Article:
FYI January 09, 2018

On This Day

1858 – Anson Jones, the last President of the Republic of Texas, commits suicide.
Anson Jones (January 20, 1799 – January 9, 1858) was a doctor, businessperson, member of Congress, and the fourth and last President of the Republic of Texas, sometimes called the “Architect of Annexation”.

Early life
Jones was born on January 20, 1799, in Great Barrington, Massachusetts. There is no information between his birth and 1820. In 1820, Jones was licensed as a doctor by the Oneida, New York, Medical Society, and began medical practice in 1822. However, his practice did not prosper, and he moved several more times before finally being arrested in Philadelphia by a creditor. He stayed in Philadelphia for a few more years, teaching and practicing medicine, until in 1823 he decided to go to Venezuela.

Later, Jones returned to Philadelphia, earned an M.D., and reopened his practice. He never had much success as a doctor, and in 1832 he renounced medicine and headed for New Orleans, where he entered the mercantile trade. Once again, though, Jones’s dreams were thwarted. Though he safely weathered two plagues, his business efforts never met with any success and within a year he had no money.

He was a member and Past Master of the Masonic Harmony Lodge #52 of Philadelphia. He was a Past Grand of Independent Order of Odd Fellows Washington Lodge no.2 and Philadelphia Lodge no.13 in Pennsylvania and a Past Grand Master of the Grand Lodge of Pennsylvania.[1]

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Born On This Day

1753 – Luísa Todi, Portuguese soprano and actress (d. 1833)
Luísa Rosa de Aguiar Todi (1753–1833) was a popular and successful Portuguese mezzo-soprano opera singer.[1]

Early life

Luísa Todi was born Luísa Rosa de Aguiar on 9 January 1753 in Setúbal, Portugal. In 1765, her family moved to Lisbon, where her father was a musical writer in the Theatre of Bairro Alto.

Luísa began her career as an actress in 1767 or 1768 in Molière’s play Tartuffe. She met Francesco Saverio Todi, an Italian violinist, whom she married in 1769. After their marriage, on her husband’s advice, she began having singing lessons with David Perez, an Italian composer and Music Master of the Portuguese Royal Chapel.

In 1770, she began her career as a singer with Giuseppe Scolari’s opera Il Viaggiatore Ridicolo, in the Theatre of Bairro Alto. From 1772 to 1777, Luísa lived in Porto, where she was a singer and a singing teacher and where she began to be recognized as an artist of stature.

Rise to fame
In the winter of 1777, at age 24, she gave her first performance abroad, at the King’s Theatre in London. The enthusiastic critics said that “Mrs. Luísa Todi possesses high merit as singer and as actress.”

In 1778 she sang at the famous Concerts Spirituels in Paris, winning a triumph and being considered the best foreign singer ever featured in France. She remained in France until 1780; then from 1780 to 1783, she sang at the Teatro Regio in Turin and gave performances in Germany and Austria in 1781.

She returned to Paris for further Concerts Spirituels series, during which time a confrontation arose between Luísa Todi and the German soprano Gertrud Elisabeth Mara (1749–1833), which divided the public. Luísa Todi won this battle of rivals, being called by the French “the Nation’s Singer”.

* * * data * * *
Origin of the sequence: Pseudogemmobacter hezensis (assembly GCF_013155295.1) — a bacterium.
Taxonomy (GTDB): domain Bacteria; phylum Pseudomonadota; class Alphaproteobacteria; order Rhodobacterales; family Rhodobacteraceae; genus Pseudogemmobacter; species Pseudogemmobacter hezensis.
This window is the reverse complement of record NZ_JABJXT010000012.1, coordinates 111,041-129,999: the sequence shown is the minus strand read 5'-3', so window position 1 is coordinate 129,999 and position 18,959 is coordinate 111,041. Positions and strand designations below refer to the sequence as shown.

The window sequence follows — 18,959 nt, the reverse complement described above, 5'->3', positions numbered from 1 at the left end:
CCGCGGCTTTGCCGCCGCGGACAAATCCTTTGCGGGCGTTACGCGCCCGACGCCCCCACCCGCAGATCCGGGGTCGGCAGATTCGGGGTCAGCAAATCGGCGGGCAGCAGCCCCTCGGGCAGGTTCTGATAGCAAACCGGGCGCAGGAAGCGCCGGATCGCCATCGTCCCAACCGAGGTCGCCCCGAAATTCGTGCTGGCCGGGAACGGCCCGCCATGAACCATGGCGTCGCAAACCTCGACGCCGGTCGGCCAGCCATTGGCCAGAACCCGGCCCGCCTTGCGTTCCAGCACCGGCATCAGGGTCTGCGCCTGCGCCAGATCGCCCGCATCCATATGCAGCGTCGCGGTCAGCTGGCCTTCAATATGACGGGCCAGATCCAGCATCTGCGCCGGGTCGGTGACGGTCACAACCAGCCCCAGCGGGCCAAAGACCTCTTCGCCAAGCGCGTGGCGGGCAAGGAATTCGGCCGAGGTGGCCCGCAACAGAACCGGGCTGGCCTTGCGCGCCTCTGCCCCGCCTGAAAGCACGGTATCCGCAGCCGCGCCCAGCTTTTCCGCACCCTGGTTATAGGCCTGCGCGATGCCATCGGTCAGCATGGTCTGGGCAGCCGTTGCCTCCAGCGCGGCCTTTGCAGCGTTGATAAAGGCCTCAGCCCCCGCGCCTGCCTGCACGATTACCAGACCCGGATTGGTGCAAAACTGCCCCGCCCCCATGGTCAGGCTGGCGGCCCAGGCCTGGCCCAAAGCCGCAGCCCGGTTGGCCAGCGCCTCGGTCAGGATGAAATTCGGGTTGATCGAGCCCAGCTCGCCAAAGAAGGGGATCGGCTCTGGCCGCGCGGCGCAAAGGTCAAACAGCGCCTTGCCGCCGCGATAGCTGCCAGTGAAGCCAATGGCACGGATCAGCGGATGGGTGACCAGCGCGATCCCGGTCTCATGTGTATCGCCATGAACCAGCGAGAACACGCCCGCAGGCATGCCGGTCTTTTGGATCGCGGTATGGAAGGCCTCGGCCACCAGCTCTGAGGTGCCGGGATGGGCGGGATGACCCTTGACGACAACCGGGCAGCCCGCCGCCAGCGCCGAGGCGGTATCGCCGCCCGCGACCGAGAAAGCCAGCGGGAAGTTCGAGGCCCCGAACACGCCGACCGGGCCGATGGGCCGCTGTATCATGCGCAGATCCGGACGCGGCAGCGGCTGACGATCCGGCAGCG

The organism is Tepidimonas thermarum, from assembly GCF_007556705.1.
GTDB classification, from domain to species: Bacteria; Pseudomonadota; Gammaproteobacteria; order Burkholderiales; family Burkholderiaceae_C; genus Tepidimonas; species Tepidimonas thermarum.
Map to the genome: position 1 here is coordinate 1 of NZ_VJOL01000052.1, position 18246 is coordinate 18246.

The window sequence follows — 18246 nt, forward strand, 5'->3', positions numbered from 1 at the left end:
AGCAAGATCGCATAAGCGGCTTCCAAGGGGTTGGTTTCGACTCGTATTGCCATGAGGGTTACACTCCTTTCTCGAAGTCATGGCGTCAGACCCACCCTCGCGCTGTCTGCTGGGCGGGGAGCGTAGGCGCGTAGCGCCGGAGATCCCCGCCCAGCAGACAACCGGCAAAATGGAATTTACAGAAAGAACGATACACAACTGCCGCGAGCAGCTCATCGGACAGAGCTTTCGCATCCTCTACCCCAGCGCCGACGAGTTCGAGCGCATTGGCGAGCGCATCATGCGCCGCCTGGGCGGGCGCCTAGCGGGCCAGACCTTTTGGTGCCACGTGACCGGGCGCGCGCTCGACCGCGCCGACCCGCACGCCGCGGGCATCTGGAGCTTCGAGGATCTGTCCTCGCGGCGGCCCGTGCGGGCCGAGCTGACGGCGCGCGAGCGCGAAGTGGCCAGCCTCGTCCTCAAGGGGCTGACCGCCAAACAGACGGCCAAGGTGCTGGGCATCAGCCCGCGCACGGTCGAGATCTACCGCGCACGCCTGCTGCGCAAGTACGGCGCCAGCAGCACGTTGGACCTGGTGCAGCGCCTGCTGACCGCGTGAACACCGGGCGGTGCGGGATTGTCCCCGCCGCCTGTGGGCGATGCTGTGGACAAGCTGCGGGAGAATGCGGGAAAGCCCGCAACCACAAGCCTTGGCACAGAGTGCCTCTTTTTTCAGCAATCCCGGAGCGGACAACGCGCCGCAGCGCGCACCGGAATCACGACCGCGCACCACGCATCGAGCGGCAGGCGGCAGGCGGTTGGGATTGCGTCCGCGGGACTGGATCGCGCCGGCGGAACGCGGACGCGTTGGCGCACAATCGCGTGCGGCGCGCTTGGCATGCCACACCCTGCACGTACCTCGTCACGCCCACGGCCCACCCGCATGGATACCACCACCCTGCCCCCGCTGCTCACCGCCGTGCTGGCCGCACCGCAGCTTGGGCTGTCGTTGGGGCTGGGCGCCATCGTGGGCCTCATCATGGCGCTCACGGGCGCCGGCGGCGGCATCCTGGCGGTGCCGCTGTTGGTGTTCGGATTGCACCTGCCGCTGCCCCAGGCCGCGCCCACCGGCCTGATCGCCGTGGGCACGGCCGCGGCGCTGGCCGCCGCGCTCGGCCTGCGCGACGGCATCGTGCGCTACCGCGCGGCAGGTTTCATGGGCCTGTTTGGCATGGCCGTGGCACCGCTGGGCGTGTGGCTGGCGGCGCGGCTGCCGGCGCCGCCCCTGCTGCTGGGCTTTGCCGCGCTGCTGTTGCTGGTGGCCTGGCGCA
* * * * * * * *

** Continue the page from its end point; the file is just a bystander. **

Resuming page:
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FYI

By Oliver Gettel: Soap and Battlestar Galactica actor Donnelly Rhodes dies at 81

Donnelly Rhodes (December 4, 1937 – January 8, 2018)[1] was a Canadian character actor with many American television and film credits, probably best known to American audiences as the hapless escaped convict Dutch Leitner on the ABC soap opera spoof Soap. Rhodes was well known to Canadian audiences as Sgt Nick Raitt in the CBC TV series Sidestreet (1975-1978) and as Grant “Doc” Roberts in another CBC TV series called Danger Bay (1985-1990). He also starred as Doctor Cottle (“Doc”) on the Sci Fi Channel television program Battlestar Galactica (2004).

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By Bryan Menegus: James Dolan, Co-Creator of SecureDrop, Dead at 36
 
 
 
 

By Patrick Redford: Derby The Very Good Bat Dog Has Died
 
 
 
 

By Jennings Brown: New Whistleblower Site FaithLeaks Releases Confidential Documents About Child Sexual Abuse in Jehovah’s Witnesses Community

 
 
 
 
By Ryan F. Mandelbaum: These Birds Evolved Feathers So Dark, They’re Like A ‘Black Hole’

 
 
 
 

By Ayun Halliday: A Supercut of Buster Keaton’s Most Amazing Stunts–and Keaton’s 5 Rules of Comic Storytelling

 
 
 
 
What security systems do you use? A Rottweiler that meows?~
By Lulu Chang: ADT is beefing up its security offerings with new cybersecurity solutions

 
 
 
 
By Brigit Katz: China Brings an End to Its Ivory Trade
 
 
 
 
By Gary Price: Unification of Two Freedom of Expression Organizations Announced: PEN America and PEN Center USA are Joining Forces
 
 
 
 

By Kris Gage: What I Learned By Not Drinking
 
 
 
 
By Rian Dundon: Photos: A 20th century nurse-midwife brought hospital birthing practices to rural areas — and saved lives
 
 
 
 

Maude E. Callen (November 8, 1898[1] in Quincy, Florida – January 23, 1990[1]

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Let me live in my house by the side of the road and be a friend to man.
Maude E. Callen

 
 
 
 
By Tom Kuegler: The Huffington Post Removed Me As A Writer For The Dumbest Reason
 
 
 
 
By Anne Ewbank: Remembering the Astronaut Who Smuggled a Sandwich Into Space
 
 
 
 

By David Tracy: Listen To A Dealer Tell A Customer His Faulty 2017 Ford Truck Wasn’t Designed To Exceed 65 MPH
 
 
 
 
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